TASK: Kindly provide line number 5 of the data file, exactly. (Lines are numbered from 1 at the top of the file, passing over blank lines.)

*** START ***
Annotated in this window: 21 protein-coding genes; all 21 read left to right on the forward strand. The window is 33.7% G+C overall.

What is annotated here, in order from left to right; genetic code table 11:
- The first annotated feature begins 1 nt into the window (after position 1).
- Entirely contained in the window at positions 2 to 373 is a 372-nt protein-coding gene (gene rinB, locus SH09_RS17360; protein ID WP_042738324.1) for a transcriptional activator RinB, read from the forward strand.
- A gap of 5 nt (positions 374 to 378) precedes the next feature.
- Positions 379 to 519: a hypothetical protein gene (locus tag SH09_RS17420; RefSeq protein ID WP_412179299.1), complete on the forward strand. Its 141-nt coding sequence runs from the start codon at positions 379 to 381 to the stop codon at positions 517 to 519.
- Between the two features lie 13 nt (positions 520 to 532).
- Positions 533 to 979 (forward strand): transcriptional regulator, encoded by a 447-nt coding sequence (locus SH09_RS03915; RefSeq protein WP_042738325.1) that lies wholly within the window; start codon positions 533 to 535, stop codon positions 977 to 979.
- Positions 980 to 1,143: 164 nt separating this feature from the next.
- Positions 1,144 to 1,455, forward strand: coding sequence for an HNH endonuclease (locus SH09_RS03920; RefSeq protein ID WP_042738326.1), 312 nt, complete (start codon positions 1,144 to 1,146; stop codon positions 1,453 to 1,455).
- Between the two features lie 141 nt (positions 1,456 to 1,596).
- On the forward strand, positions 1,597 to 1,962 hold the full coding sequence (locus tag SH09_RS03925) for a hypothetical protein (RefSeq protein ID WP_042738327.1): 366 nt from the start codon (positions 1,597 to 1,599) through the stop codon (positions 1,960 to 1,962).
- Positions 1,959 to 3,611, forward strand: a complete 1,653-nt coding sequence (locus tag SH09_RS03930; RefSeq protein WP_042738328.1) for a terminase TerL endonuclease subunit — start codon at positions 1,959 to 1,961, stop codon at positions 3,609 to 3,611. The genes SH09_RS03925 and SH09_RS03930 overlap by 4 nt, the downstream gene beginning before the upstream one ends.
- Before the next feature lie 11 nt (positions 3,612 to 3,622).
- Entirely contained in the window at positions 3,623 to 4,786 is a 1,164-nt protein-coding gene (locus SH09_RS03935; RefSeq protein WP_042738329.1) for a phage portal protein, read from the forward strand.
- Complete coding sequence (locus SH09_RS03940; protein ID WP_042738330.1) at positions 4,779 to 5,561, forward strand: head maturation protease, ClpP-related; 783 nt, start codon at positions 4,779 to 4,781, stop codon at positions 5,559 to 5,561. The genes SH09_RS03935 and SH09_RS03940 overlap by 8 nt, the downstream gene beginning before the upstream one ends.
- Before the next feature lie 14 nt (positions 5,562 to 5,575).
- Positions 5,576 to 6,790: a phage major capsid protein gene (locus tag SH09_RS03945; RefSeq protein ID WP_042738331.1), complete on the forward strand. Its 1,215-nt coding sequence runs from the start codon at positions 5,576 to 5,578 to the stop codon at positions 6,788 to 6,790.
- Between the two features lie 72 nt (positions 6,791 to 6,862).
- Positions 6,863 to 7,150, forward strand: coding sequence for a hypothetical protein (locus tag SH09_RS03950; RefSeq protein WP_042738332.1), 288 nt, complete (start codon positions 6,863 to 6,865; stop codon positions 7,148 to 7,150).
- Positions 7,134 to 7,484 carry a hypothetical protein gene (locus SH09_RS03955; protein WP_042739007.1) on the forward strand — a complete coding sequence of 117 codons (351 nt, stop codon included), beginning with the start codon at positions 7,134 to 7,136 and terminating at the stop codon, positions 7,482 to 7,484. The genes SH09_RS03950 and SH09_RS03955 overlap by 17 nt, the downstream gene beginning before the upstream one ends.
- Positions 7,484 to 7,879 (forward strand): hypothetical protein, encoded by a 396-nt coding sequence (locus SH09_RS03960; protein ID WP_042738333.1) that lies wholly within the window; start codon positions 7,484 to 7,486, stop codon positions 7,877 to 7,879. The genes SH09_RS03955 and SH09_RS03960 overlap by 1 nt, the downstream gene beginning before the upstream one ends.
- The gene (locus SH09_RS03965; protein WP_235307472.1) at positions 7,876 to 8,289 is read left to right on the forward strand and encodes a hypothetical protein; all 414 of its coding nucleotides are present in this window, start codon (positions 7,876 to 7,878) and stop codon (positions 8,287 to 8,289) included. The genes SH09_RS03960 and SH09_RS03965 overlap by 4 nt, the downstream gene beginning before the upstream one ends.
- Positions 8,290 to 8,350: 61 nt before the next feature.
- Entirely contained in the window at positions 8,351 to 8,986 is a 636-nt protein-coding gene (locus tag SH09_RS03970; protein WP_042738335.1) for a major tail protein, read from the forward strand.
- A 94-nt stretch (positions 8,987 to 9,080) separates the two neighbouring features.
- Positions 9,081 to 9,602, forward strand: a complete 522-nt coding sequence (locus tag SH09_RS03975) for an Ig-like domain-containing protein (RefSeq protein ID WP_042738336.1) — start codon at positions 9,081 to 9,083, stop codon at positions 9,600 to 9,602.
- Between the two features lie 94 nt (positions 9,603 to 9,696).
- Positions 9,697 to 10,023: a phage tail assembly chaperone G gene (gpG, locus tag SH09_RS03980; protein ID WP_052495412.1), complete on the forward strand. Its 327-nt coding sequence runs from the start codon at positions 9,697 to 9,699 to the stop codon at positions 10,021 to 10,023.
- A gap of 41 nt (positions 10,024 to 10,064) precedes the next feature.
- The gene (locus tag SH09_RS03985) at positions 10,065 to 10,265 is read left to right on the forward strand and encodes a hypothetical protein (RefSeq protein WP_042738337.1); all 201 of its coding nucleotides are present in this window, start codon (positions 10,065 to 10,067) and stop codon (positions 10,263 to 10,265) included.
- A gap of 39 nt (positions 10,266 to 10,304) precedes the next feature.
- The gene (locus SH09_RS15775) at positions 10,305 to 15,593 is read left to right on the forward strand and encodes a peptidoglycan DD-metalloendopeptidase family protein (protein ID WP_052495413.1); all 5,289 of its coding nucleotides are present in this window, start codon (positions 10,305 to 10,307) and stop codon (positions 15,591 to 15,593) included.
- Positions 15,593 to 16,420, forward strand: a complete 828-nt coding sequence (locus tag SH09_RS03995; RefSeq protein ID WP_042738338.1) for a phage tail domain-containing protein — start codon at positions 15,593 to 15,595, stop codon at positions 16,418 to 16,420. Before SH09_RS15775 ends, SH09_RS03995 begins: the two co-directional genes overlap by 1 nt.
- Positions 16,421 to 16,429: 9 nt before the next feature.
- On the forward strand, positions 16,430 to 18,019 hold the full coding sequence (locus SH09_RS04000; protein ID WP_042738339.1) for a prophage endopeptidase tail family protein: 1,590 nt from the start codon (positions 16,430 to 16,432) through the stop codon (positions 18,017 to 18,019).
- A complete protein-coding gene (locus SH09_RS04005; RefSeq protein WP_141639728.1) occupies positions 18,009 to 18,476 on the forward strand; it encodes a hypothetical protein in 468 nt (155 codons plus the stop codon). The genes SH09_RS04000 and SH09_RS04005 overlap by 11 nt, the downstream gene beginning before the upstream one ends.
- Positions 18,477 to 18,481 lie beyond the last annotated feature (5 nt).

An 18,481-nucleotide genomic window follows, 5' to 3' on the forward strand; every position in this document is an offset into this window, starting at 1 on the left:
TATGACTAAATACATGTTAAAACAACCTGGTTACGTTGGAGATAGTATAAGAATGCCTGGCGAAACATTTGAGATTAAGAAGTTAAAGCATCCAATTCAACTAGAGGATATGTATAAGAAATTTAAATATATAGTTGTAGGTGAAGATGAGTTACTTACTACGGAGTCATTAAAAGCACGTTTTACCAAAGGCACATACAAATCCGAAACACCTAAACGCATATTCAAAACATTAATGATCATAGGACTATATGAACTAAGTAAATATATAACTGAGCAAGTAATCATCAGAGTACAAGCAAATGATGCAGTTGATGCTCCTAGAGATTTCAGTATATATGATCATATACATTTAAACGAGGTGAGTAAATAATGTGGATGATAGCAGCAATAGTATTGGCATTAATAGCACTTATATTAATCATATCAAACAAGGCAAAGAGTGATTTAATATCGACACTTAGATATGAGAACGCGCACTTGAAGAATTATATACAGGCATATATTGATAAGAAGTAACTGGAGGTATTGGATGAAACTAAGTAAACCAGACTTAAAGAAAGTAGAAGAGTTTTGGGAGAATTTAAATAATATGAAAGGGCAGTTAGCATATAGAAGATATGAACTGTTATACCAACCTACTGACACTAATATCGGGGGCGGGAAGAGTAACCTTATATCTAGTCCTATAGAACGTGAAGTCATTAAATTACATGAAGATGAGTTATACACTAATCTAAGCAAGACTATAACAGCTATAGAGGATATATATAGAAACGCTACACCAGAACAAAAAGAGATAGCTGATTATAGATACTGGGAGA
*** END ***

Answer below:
- A gap of 5 nt (positions 374 to 378) precedes the next feature.